It acted after lawyers and privacy campaigners condemned JustSpotted.com as an invasion of privacy and a potential weapon in the hands of violent stalkers who want to harm TV, pop or film stars.
The website, which is scheduled to begin operating next Tuesday, aims to track the movements of the famous.
Dropped: Twitter has cut links with the new website that plans to 'stalk' celebrities
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It aims to collect information on stars and their whereabouts from their own postings on social networking websites and from sightings sent in by the public. The information would then be overlaid on a map of the world.
But yesterday, as the privacy row gathered momentum, Twitter executives distanced themselves from JustSpotted.
Twitter spokesman Matt Graves said: ‘This is not the product we licensed, and we have terminated their agreement.’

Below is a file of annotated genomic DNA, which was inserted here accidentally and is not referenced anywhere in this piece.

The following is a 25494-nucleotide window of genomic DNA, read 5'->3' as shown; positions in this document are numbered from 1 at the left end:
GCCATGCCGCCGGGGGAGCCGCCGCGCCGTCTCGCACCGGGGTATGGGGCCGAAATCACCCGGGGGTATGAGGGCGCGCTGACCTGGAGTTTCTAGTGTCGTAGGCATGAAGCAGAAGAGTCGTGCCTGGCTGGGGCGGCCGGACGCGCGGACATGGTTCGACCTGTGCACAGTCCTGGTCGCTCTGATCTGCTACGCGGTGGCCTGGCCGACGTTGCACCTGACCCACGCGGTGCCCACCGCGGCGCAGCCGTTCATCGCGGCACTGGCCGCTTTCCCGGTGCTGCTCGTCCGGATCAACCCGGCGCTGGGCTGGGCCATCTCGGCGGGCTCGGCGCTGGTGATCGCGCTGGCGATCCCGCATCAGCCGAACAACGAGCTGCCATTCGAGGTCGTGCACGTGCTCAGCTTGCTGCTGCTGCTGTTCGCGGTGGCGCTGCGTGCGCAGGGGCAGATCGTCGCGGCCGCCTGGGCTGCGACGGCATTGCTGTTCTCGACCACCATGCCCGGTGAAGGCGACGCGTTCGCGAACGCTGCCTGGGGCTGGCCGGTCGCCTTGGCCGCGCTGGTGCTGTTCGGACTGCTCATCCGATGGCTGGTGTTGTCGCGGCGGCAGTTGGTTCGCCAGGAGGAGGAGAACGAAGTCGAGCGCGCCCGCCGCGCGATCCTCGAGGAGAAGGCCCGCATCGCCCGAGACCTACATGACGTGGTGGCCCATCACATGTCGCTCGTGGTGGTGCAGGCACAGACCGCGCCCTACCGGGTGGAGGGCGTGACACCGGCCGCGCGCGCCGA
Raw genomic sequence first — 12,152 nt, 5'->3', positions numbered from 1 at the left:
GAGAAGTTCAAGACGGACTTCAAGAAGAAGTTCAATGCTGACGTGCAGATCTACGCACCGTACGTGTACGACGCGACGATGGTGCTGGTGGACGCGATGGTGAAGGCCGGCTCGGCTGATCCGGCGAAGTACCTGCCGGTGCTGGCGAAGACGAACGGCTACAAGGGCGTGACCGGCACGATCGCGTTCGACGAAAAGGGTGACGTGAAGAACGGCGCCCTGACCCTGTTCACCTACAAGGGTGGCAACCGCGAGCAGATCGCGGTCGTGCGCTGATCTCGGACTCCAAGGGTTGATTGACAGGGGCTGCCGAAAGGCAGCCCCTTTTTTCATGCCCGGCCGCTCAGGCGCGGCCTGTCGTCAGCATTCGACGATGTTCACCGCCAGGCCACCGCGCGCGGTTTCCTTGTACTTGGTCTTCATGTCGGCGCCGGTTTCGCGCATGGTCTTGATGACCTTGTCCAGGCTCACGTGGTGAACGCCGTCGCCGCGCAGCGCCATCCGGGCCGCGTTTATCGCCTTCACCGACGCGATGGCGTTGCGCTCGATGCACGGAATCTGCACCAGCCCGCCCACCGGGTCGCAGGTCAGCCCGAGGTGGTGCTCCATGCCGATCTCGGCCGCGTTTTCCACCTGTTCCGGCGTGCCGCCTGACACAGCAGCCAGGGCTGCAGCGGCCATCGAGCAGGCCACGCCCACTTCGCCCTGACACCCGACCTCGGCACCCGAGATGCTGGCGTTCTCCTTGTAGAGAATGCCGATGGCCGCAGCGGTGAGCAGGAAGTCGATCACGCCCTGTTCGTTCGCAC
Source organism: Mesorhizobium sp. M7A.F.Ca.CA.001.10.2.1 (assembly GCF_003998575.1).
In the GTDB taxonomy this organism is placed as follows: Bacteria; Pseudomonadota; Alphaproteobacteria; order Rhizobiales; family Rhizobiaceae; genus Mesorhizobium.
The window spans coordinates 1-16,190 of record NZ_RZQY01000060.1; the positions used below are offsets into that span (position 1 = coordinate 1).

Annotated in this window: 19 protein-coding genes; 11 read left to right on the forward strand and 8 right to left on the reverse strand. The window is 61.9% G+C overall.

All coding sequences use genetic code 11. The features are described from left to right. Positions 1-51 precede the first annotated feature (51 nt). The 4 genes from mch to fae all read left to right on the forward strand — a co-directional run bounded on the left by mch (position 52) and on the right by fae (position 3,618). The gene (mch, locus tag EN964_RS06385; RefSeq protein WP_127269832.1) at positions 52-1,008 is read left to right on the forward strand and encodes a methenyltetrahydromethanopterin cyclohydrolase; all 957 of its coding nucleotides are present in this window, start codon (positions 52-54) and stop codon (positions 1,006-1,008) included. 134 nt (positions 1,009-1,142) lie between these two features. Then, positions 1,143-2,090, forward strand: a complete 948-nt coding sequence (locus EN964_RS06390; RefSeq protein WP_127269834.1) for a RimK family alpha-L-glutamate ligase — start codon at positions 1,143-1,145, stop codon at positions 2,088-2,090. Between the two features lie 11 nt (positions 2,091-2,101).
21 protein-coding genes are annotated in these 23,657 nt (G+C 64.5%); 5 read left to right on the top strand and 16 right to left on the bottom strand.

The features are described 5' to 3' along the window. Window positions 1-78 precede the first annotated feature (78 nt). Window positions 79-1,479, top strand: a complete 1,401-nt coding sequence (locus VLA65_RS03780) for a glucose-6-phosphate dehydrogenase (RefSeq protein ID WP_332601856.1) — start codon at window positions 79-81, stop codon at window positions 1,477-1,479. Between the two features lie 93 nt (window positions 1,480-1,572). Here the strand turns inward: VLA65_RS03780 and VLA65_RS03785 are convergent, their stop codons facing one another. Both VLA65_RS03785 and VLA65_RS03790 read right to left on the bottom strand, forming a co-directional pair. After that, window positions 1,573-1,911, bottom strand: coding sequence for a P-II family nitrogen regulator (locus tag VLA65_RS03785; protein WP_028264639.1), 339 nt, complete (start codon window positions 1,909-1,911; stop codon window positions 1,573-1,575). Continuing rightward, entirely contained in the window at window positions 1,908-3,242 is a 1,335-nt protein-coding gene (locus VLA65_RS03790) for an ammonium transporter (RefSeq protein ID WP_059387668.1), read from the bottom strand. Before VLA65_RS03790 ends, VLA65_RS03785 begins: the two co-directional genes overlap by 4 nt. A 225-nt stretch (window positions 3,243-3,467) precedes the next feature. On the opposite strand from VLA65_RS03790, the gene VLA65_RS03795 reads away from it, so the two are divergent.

JustSpotted is being launched in the U.S. by three internet entrepreneurs who say it is ‘meant to give fans an idea of what their favourite celebrities are up to at any given moment’.
But lawyer Rod Dadak, head of defamation at the Lewis Silkin firm, said the site might break anti-stalking laws.
‘I don’t think this site will survive,’ he said. ‘It could be seen as inciting people to pay celebrities a visit. It could amount to a criminal offence, and it is certainly invading privacy.’
Daniel Hamilton, of Big Brother Watch, which campaigns to preserve privacy, said: ‘Aside from being hugely intrusive, it is a gift to stalkers and weirdos who could misuse it to harass celebrities.’